What do potential candidates from underrepresented groups think when they read your marketing and recruitment materials? Learn tips for making your language more inclusive.
If you’ve been following this employment lifecycle series, you’re clear on wanting to foster inclusivity and where you want to build representation, you’ve sought out new sources of recruitment, and you’ve widened your pool of candidates. But what if your newly identified recruits seem interested but hesitant? Or aren’t even applying?
Especially if your workplace is still predominantly white, straight, and male, you may worry that candidates from marginalized identity groups will be reluctant to join the team, and more importantly, that there’s nothing you can do about it. But there are steps you can take to ensure candidates feel welcome when joining your team.
For starters, review your marketing and recruitment materials for non-inclusive language and requirements that may turn a candidate off.
Beyond a statement of non-discrimination at the end of a job description, directly communicate the steps you’ve taken to integrate diversity and inclusion into all levels of your organization. Furthermore, consider how your communications come across to candidates of different groups. This small extra effort will better demonstrate your commitment to diversity and inclusion in the workplace.
When you use inclusive language in your marketing and recruitment materials, you show employees that they are valued.
• Do you use “he” as your default pronoun to refer to both men and women, instead of using “he or she,”—or even better, the gender neutral “they?”
• Are there certain words in your job descriptions that we tend to associate with men more than women, like “assertive,” “dominant,” and “outspoken?” Studies show that job descriptions that include words like these decrease women’s interest and motivation in applying for the job. Consider whether those qualities are absolutely necessary for an employee to be successful in their position.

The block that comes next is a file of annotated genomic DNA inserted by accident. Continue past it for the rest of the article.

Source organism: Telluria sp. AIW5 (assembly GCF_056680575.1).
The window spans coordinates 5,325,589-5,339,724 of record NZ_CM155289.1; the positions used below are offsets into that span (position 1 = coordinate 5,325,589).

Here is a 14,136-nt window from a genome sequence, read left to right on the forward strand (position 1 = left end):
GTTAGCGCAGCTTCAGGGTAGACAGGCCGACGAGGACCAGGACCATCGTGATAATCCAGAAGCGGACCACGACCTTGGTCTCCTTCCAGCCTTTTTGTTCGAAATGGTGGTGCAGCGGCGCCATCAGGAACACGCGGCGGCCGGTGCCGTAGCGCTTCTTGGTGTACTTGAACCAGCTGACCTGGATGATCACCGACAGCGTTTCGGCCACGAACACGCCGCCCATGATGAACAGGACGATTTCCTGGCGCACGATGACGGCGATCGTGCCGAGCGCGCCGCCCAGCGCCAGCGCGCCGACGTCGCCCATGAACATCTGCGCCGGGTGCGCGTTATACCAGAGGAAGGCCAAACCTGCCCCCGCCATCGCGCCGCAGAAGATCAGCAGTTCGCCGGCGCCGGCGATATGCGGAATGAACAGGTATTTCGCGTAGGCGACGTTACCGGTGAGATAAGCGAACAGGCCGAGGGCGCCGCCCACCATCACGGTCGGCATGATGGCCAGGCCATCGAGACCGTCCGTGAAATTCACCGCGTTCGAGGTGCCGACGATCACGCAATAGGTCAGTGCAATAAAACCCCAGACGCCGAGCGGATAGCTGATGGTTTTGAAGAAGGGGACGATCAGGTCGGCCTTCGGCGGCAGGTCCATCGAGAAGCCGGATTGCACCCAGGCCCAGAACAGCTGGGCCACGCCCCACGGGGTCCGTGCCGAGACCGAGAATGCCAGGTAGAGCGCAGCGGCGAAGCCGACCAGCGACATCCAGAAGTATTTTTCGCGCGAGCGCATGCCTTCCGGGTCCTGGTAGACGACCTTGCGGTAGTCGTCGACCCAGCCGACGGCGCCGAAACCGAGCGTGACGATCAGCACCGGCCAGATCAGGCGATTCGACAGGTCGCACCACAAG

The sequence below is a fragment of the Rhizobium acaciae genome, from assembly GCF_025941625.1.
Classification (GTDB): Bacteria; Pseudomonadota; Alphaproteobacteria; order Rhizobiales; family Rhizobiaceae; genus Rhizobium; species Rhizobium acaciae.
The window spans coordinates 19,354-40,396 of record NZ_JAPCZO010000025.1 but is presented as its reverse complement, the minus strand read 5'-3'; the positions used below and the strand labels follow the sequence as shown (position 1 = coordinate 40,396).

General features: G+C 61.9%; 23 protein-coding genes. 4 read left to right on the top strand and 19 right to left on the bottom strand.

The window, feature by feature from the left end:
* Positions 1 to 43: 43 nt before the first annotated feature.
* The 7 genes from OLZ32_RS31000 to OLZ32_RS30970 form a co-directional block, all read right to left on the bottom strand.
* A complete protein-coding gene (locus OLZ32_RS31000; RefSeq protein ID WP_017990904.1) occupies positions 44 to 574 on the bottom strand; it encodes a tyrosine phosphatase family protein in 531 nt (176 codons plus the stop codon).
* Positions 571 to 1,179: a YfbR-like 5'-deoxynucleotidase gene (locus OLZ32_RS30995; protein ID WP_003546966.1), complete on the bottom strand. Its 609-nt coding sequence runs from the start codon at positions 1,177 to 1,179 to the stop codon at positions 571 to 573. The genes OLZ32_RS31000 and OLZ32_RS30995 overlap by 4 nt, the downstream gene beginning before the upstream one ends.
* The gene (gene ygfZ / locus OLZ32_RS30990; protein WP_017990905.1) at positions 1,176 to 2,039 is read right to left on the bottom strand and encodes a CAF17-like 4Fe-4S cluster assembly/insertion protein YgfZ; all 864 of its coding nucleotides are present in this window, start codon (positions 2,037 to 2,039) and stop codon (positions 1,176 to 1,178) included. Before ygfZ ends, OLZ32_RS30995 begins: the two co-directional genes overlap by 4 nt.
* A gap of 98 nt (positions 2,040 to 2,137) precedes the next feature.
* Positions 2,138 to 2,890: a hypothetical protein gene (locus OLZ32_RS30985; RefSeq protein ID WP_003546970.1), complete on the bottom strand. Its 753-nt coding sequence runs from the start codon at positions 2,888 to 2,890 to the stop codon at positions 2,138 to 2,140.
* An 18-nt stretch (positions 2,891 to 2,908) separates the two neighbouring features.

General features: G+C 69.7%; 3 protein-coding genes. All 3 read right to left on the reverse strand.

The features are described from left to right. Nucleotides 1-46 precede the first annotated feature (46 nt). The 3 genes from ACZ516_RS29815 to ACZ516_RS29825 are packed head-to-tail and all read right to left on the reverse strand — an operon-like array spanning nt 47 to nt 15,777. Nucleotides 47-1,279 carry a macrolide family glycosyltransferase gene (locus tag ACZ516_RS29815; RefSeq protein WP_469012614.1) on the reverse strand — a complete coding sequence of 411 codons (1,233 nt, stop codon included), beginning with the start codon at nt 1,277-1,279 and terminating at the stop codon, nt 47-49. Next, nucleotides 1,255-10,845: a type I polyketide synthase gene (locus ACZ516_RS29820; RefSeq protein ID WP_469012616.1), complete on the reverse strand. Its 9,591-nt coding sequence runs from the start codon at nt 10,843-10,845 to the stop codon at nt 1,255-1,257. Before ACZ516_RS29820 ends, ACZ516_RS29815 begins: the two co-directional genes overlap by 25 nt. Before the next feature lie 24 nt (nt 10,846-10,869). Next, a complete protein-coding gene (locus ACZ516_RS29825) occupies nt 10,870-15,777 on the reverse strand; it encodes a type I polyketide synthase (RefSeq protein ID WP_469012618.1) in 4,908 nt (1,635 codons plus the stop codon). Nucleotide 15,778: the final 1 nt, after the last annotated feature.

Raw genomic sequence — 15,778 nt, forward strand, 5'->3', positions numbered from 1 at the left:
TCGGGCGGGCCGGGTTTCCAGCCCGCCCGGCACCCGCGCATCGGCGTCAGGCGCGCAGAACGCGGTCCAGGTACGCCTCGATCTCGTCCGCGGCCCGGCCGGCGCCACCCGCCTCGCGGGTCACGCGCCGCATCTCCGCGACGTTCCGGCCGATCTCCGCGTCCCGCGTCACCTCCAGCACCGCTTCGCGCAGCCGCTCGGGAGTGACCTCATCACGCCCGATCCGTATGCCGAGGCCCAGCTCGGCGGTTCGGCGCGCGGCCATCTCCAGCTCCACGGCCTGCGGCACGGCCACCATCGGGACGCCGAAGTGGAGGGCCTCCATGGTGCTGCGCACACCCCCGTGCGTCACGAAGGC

• Do you list unnecessary physical requirements or employ ableist words like “talk” when you could use “communicate,” “see” when you could use “detect,” or “carry” when you could use “transport” or “remove?”
• Do you signal exclusion by requiring oddly specific and non-essential job experiences that (generally) only majority-group members have access to, or that could easily be learned on the job? For instance, consider whether you really need an employee to have past experience in a “fast-paced tech start-up.” Could alternative experiences like working in a fast-paced restaurant or a scrappy community organization yield transferable skills and the same level of success on the job?
The language you choose reveals a lot about your organization’s culture. When you update the language in your marketing and recruitment materials to make them more inclusive, you communicate to all candidates that their unique contributions will be valued and that they’ll have opportunities to rise within the organization.
Do you want a more diverse workforce?
Learn more ways to make your workplace more welcoming.
This post is part of a series addressed to HR and other hiring managers about integrating diversity competence into each step of the employment lifecycle, from recruitment and hiring, to creating an inclusive workplace, to evaluating and cultivating leaders who will take inclusive excellence at your enterprise to the next level.